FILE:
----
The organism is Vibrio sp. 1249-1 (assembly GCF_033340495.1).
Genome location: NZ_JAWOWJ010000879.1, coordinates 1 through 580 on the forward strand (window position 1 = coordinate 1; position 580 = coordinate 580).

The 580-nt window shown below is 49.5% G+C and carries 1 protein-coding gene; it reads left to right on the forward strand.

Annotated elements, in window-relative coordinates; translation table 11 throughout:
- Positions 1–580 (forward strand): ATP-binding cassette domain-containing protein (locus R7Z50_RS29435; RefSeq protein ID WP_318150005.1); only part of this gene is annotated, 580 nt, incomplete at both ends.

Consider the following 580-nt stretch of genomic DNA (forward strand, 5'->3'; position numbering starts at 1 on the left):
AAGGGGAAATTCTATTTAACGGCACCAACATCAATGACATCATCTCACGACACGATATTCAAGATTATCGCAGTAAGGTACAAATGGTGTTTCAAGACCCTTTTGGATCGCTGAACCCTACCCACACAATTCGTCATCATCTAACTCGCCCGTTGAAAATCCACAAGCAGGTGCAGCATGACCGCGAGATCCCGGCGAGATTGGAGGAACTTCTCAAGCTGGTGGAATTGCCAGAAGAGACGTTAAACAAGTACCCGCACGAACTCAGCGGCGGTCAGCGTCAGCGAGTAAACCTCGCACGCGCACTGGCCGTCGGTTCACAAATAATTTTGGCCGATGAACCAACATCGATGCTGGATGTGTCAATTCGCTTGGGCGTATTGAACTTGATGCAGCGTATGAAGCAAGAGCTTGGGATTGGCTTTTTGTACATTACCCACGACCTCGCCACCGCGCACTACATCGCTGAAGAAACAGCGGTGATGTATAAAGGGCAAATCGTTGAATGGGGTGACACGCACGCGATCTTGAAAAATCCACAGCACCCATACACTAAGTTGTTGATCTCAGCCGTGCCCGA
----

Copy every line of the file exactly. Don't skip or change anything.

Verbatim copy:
The organism is Vibrio sp. 1249-1 (assembly GCF_033340495.1).
Genome location: NZ_JAWOWJ010000879.1, coordinates 1 through 580 on the forward strand (window position 1 = coordinate 1; position 580 = coordinate 580).

The 580-nt window shown below is 49.5% G+C and carries 1 protein-coding gene; it reads left to right on the forward strand.

Annotated elements, in window-relative coordinates; translation table 11 throughout:
- Positions 1–580 (forward strand): ATP-binding cassette domain-containing protein (locus R7Z50_RS29435; RefSeq protein ID WP_318150005.1); only part of this gene is annotated, 580 nt, incomplete at both ends.

Consider the following 580-nt stretch of genomic DNA (forward strand, 5'->3'; position numbering starts at 1 on the left):
AAGGGGAAATTCTATTTAACGGCACCAACATCAATGACATCATCTCACGACACGATATTCAAGATTATCGCAGTAAGGTACAAATGGTGTTTCAAGACCCTTTTGGATCGCTGAACCCTACCCACACAATTCGTCATCATCTAACTCGCCCGTTGAAAATCCACAAGCAGGTGCAGCATGACCGCGAGATCCCGGCGAGATTGGAGGAACTTCTCAAGCTGGTGGAATTGCCAGAAGAGACGTTAAACAAGTACCCGCACGAACTCAGCGGCGGTCAGCGTCAGCGAGTAAACCTCGCACGCGCACTGGCCGTCGGTTCACAAATAATTTTGGCCGATGAACCAACATCGATGCTGGATGTGTCAATTCGCTTGGGCGTATTGAACTTGATGCAGCGTATGAAGCAAGAGCTTGGGATTGGCTTTTTGTACATTACCCACGACCTCGCCACCGCGCACTACATCGCTGAAGAAACAGCGGTGATGTATAAAGGGCAAATCGTTGAATGGGGTGACACGCACGCGATCTTGAAAAATCCACAGCACCCATACACTAAGTTGTTGATCTCAGCCGTGCCCGA